Once upon a time, there was a man who bathed in the blood of a dolphin. He believed that this would keep him young and healthy while his Stalin-inspired rule kept emancipation for the Burmese people alive. The man was born as Shu Maung, or “the apple of the eye”, until his name was changed to Ne Win or “Bright Sun” in 1941 during the rise of a terribly brutal dictatorship. For the next 26 years, the name influenced images of tyranny and violent extravagance among the people of Burma (also known as Myanmar). This dictator was no ordinary man; He chose the limits of national independence in the name of liberation, and followed the principles of staunch Buddhism, playing with the ideals of Ati.
Rangoon, Burma before the Japanese bombing in December 1941.
getting to know ne vin
Shoo Maung was the son of a minor civil servant from Pongdale. Failing to pass through college, he joined the Dobama Asiayon (Our Burma Association) with disillusioned aspirations to free his country from the clutches of British rule. It was here that the promising boy met the stalwarts of politics: Aung San and Yu Nu, the father of democratic activist Aung San Suu Kyi. By 1941 Maung was training under the Japanese, only to return as a developed and designated Ne Win who would take over as chief of the Burma Independence Army in his home country. He saw the coming and going of the Japanese invasion, and fought tooth and nail until Burma gained independence outside the British Commonwealth in January 1948. An aggressive rise under the changing colonists promised Ne Win a seat in the leadership when the time came. But as soon as the glimpse of a sovereign nation appeared on the horizon, Ne Win ensured that the government of then-prime minister Yu Nu fell to take over.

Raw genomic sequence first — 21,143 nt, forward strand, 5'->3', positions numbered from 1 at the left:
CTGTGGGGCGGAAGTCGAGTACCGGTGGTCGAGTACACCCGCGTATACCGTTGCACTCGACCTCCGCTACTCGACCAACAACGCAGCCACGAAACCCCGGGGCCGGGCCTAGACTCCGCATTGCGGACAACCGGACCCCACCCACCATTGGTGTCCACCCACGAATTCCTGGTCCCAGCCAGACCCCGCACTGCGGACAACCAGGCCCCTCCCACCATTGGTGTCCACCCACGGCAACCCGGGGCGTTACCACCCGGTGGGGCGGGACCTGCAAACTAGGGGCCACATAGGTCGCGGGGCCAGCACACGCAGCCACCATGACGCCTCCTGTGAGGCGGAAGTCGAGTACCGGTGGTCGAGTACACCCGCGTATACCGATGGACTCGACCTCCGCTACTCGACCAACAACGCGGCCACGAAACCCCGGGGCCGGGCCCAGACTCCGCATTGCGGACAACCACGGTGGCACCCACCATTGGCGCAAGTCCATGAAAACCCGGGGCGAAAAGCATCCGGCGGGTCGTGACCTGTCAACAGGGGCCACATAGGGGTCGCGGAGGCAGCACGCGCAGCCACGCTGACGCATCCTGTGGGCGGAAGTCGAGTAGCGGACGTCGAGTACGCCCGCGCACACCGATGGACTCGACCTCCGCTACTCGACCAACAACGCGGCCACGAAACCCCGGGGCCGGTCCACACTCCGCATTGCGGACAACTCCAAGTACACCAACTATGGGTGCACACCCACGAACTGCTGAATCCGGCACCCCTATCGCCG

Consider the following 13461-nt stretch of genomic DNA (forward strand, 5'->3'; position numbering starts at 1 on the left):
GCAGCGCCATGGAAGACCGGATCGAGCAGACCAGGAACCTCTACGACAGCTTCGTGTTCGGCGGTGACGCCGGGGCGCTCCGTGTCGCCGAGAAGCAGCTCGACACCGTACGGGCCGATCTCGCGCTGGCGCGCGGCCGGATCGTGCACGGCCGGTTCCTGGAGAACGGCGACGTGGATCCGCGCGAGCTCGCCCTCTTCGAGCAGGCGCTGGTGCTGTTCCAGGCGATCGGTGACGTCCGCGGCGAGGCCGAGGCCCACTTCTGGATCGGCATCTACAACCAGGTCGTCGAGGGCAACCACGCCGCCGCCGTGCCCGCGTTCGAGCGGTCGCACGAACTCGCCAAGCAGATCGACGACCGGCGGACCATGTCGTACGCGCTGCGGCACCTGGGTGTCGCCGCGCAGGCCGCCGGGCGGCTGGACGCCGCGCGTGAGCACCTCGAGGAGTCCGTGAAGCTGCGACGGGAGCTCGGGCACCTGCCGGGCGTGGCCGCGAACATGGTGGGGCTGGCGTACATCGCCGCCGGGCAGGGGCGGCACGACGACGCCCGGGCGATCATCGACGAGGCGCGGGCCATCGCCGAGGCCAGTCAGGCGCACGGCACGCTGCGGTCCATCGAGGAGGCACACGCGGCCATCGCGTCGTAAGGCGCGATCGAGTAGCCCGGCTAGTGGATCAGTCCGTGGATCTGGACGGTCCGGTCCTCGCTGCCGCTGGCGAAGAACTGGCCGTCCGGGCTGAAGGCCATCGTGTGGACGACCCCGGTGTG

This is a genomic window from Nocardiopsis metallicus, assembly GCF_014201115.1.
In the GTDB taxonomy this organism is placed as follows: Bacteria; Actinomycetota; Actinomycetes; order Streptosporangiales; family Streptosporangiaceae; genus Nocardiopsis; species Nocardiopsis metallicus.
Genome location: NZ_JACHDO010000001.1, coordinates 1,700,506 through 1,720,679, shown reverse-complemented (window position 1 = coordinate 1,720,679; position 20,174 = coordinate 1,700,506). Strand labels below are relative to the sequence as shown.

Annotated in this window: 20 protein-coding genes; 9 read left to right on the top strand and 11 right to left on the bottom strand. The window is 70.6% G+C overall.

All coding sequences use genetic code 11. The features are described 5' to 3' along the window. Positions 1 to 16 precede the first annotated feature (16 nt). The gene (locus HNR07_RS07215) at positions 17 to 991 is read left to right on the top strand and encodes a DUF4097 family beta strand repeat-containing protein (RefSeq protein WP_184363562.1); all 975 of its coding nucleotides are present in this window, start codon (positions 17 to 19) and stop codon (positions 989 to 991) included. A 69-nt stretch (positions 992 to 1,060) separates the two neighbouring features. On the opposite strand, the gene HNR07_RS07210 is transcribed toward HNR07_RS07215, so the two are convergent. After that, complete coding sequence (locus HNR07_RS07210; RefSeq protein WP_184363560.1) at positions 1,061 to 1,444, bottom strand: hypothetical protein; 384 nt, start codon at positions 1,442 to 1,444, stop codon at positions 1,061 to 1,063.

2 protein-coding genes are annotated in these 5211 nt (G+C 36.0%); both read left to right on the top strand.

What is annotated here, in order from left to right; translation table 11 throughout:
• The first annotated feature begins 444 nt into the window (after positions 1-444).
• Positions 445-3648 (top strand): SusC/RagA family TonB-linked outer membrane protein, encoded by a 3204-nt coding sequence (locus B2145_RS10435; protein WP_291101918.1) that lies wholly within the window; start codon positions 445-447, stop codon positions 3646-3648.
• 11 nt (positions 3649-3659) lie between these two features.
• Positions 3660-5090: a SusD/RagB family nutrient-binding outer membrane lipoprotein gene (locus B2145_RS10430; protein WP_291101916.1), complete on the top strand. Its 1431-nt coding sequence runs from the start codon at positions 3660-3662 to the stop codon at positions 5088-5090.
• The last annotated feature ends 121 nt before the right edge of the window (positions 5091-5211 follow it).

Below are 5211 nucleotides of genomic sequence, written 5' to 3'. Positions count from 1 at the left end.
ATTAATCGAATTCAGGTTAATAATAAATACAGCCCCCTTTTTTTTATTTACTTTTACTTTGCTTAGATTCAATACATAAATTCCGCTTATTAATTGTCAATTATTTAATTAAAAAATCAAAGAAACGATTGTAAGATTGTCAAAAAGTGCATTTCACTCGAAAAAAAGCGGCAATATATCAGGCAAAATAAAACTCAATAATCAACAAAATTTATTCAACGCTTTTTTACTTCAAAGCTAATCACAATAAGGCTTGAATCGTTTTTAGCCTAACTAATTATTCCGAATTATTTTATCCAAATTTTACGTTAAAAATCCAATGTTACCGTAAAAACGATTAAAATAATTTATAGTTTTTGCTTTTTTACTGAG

face of aggression
Now sitting in the chair as caretaker prime minister, a devotee of Marx and Stalin, he promised his citizens an exodus to the “Burmese route to socialism”. What followed was an aggressive turn in a xenophobic political landscape fueled by Buddhist superstition and Marxist nationalization. During his reign, Ne Vin became known as a man of excess, involved in gambling and corruption, religious rituals, and extreme megalomania. His decisions were as much influenced by political theory as by astrology and numerology. Although a violent dictator with unparalleled power in the country, Ne Vin allows his erratic behavior to be influenced by the predictions of fortune-tellers. He would shoot at his reflection in the mirror in hopes of preventing a murder. When violent conflict resulted in bloodshed, he superstitiously walked on dog’s entrails in an attempt to promote bloodshed. Many said that the leader had bathed in the blood of dolphins according to a Buddhist belief that it would keep them young and healthy for years to come.
Ne Win was told that his lucky number was nine, and succumbing to the lure of fate, the dictator banned 100 kyut from circulation in the country in 1987. He replaced it with denominations of 45 and 90 kyats, so that both could add up to nine and be divisible by nine. An already wounded economy breathed its last as its citizens lost their savings and went bankrupt at the behest of a ruler.
At last the people spoke. In 1988 a rebellion forced Na Win to step down from his seat, welcoming Saw Mong to his wake. The change was not without its pitfalls: more than 3,000 civilians were killed in the protests and the streets of Rangoon were bathed in blood. But this time there was no way for the robber to sit back on the throne. In 2002, Ne Vin died of a house arrest in the earthly clutches.
, BBC News
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